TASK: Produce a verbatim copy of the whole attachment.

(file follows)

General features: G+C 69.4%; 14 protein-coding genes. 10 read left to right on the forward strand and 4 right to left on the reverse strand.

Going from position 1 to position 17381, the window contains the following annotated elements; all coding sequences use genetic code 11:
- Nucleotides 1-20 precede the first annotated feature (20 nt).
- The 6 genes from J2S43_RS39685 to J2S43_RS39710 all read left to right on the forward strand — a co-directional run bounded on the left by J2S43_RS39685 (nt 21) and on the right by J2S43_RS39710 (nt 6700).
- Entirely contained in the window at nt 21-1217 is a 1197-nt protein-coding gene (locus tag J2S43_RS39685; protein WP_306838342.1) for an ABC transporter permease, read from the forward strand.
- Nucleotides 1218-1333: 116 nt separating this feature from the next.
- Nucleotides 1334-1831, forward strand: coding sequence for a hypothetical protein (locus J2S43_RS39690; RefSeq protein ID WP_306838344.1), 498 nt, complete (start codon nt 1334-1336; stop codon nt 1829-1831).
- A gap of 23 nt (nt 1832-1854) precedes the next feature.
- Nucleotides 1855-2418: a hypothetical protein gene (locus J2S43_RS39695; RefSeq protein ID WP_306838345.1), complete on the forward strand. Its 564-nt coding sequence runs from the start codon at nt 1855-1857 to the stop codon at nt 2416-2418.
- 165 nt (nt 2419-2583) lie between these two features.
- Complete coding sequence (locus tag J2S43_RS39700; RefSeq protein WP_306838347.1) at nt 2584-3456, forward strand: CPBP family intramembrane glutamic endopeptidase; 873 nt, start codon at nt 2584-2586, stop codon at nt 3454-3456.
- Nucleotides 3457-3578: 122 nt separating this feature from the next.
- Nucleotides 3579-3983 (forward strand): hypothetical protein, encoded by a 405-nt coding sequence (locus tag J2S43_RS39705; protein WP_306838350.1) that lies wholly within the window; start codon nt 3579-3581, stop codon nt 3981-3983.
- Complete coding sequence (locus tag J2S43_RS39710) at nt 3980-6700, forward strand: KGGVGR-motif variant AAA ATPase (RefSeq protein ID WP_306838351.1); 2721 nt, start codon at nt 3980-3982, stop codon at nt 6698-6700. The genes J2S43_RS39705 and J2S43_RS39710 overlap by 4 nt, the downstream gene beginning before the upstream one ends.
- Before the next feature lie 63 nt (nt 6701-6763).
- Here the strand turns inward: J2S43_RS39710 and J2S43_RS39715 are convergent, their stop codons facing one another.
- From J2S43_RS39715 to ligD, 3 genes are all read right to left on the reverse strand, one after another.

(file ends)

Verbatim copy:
General features: G+C 69.4%; 14 protein-coding genes. 10 read left to right on the forward strand and 4 right to left on the reverse strand.

Going from position 1 to position 17381, the window contains the following annotated elements; all coding sequences use genetic code 11:
- Nucleotides 1-20 precede the first annotated feature (20 nt).
- The 6 genes from J2S43_RS39685 to J2S43_RS39710 all read left to right on the forward strand — a co-directional run bounded on the left by J2S43_RS39685 (nt 21) and on the right by J2S43_RS39710 (nt 6700).
- Entirely contained in the window at nt 21-1217 is a 1197-nt protein-coding gene (locus tag J2S43_RS39685; protein WP_306838342.1) for an ABC transporter permease, read from the forward strand.
- Nucleotides 1218-1333: 116 nt separating this feature from the next.
- Nucleotides 1334-1831, forward strand: coding sequence for a hypothetical protein (locus J2S43_RS39690; RefSeq protein ID WP_306838344.1), 498 nt, complete (start codon nt 1334-1336; stop codon nt 1829-1831).
- A gap of 23 nt (nt 1832-1854) precedes the next feature.
- Nucleotides 1855-2418: a hypothetical protein gene (locus J2S43_RS39695; RefSeq protein ID WP_306838345.1), complete on the forward strand. Its 564-nt coding sequence runs from the start codon at nt 1855-1857 to the stop codon at nt 2416-2418.
- 165 nt (nt 2419-2583) lie between these two features.
- Complete coding sequence (locus tag J2S43_RS39700; RefSeq protein WP_306838347.1) at nt 2584-3456, forward strand: CPBP family intramembrane glutamic endopeptidase; 873 nt, start codon at nt 2584-2586, stop codon at nt 3454-3456.
- Nucleotides 3457-3578: 122 nt separating this feature from the next.
- Nucleotides 3579-3983 (forward strand): hypothetical protein, encoded by a 405-nt coding sequence (locus tag J2S43_RS39705; protein WP_306838350.1) that lies wholly within the window; start codon nt 3579-3581, stop codon nt 3981-3983.
- Complete coding sequence (locus tag J2S43_RS39710) at nt 3980-6700, forward strand: KGGVGR-motif variant AAA ATPase (RefSeq protein ID WP_306838351.1); 2721 nt, start codon at nt 3980-3982, stop codon at nt 6698-6700. The genes J2S43_RS39705 and J2S43_RS39710 overlap by 4 nt, the downstream gene beginning before the upstream one ends.
- Before the next feature lie 63 nt (nt 6701-6763).
- Here the strand turns inward: J2S43_RS39710 and J2S43_RS39715 are convergent, their stop codons facing one another.
- From J2S43_RS39715 to ligD, 3 genes are all read right to left on the reverse strand, one after another.